So will eating more fruits and vegetables make you happier?
·         This study cannot show that eating more fruits and vegetables actually makes you happier.
·         It does show that there could be some sort of link between the two. But remember, the people who increased happiness ate a lot more fruits and vegetables. It was a huge increase.
·         There could have been other things in their lives that explained their increased happiness.

But don’t let that stop you from eating more fruits and vegetables. It could be that as we start to take better care of ourselves, we improve our outlook on life! We definitely need more data on this topic. But don’t let that stop you from pursuing happiness and health through better eating!

Beth Kitchin, PhD, RDN
Assistant Professor, Nutrition Sciences
University of Alabama at Birmingham

Source: 

Redzo Mujcic and Andrew J.Oswald.  Evolution of Well-Being and Happiness After Increases in Consumptionof Fruit and Vegetables. American Journal of Public Health: August 2016, Vol. 106, No. 8, pp. 1504-1510.doi: 10.2105/AJPH.2016.303260

Monday, July 11, 2016

Hyped Up Headlines: Eat Pasta! Lose Weight!

Here's what one of many headlines read last week: "Pasta Helps You Lose Weight, Study Reveals". I really want to love this headline. I really want to believe this headline. But this, and many, many other news outlets got this study so, so wrong. In full disclosure, I love pasta. I eat pasta - several times a week. I have an Italian-American mother and between her and my grandparents, we got fed a lot of pasta growing up. My grandfather used to say "A day without spaghetti is like a day without sunshine". 

But, as much as I want to, I can't love these headlines, because they have totally mangled the results of this study. The study is a "cross-sectional observational study". It used two different sets of data. In one study, researchers used a method called a "24-Hour Recall" to gather information about how people ate. This method sounds just like what it is: "What did you eat yesterday". So the researchers basically looked at how much pasta the study participants ate on one day and then looked at their body mass index (a measure of weight for height). Studies that asked people what they ate are prone to bad information because most of us aren't very good at remembering what and how much we ate. And one day of what you ate? Well, you can see how flawed that data is.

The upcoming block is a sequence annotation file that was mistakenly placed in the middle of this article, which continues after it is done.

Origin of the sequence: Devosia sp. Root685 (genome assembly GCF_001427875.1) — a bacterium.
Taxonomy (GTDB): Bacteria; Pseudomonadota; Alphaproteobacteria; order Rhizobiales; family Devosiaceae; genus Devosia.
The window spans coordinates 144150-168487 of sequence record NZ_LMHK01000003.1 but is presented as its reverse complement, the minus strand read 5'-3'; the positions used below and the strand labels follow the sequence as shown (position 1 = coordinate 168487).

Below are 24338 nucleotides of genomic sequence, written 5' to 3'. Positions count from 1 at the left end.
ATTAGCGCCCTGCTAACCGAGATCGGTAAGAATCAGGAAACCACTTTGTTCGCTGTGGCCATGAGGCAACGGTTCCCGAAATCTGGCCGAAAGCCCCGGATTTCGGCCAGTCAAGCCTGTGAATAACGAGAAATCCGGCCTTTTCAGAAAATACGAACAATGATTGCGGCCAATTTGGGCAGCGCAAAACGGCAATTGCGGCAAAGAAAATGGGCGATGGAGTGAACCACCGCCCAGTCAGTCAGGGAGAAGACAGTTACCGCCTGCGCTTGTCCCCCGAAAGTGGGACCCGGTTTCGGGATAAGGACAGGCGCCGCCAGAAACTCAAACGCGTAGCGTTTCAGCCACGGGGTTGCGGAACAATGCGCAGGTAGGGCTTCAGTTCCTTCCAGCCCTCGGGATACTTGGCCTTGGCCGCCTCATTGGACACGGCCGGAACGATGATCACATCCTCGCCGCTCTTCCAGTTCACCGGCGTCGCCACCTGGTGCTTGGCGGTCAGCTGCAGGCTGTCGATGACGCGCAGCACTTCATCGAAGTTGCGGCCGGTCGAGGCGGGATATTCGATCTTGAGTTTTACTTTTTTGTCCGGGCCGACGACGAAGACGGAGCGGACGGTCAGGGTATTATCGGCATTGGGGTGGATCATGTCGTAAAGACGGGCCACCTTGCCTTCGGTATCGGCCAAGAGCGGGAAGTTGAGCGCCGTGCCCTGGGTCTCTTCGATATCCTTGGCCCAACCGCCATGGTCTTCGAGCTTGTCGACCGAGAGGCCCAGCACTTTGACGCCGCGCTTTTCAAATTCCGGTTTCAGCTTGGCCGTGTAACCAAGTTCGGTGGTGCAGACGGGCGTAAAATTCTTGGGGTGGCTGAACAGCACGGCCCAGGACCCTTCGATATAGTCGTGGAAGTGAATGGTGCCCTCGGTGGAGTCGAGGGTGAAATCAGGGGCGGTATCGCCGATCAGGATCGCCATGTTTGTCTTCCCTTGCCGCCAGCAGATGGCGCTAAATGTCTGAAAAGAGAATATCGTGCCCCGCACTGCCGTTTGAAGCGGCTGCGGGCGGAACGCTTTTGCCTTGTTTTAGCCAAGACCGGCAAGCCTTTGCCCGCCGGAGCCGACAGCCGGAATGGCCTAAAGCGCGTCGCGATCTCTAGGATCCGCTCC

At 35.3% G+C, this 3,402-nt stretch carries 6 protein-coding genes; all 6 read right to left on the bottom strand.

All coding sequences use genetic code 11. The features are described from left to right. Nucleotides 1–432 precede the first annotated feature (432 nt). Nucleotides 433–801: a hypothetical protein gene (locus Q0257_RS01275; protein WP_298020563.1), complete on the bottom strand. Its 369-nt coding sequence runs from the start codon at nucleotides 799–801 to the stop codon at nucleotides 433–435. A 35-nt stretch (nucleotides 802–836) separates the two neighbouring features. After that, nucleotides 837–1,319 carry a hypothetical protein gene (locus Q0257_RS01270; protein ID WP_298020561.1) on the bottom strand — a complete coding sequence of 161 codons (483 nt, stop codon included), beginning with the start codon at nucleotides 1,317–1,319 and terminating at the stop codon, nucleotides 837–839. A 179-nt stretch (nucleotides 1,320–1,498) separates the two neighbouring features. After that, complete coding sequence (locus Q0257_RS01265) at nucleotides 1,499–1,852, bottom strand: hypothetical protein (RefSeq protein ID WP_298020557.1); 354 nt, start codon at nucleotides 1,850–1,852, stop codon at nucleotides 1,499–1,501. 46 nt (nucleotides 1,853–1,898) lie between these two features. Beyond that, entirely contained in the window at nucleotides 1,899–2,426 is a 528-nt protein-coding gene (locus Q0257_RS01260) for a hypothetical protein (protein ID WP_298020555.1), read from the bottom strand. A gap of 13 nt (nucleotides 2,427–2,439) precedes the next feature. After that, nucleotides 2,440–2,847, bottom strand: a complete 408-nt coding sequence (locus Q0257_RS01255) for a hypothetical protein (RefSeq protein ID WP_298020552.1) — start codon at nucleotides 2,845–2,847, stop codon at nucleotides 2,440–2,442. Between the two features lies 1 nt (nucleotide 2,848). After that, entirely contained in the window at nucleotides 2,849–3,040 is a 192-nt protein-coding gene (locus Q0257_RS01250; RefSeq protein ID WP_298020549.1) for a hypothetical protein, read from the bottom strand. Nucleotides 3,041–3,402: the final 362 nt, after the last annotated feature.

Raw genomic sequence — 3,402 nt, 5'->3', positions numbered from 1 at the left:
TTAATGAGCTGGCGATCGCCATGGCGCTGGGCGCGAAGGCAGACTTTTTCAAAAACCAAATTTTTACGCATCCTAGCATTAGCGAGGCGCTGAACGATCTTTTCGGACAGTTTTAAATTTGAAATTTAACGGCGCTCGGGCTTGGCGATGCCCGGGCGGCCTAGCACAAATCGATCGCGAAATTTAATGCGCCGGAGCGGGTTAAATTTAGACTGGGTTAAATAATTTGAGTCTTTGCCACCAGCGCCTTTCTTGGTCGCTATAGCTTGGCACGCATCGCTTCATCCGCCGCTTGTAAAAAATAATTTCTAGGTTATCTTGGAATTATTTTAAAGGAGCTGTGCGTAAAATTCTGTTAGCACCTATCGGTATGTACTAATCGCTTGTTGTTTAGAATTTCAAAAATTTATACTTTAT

And then we have the observational nature of the study. These types of studies are very limited in what they tell us. These studies cannot, I repeat CANNOT, show cause and effect. All they show is correlations or associations. Even if this data had been better, it still could not have shown that eating pasta caused lower body weights. Eating pasta could just be an innocent bystander and it was really something else that the pasta-eaters were doing that made their body weights lower. 

So, here's my take on pasta. If you eat too much pasta, it could pack on some pounds. If you eat pasta within the number of calories you need, you probably won't gain weight. Maybe there is something about pasta that helps keep weight lower. But this study does not tell us that. 

And yes, that is Audrey Hepburn eating pasta. 

Beth Kitchin, PhD, RDN
Assistant Professor, Nutrition Sciences
University of Alabama at Birmingham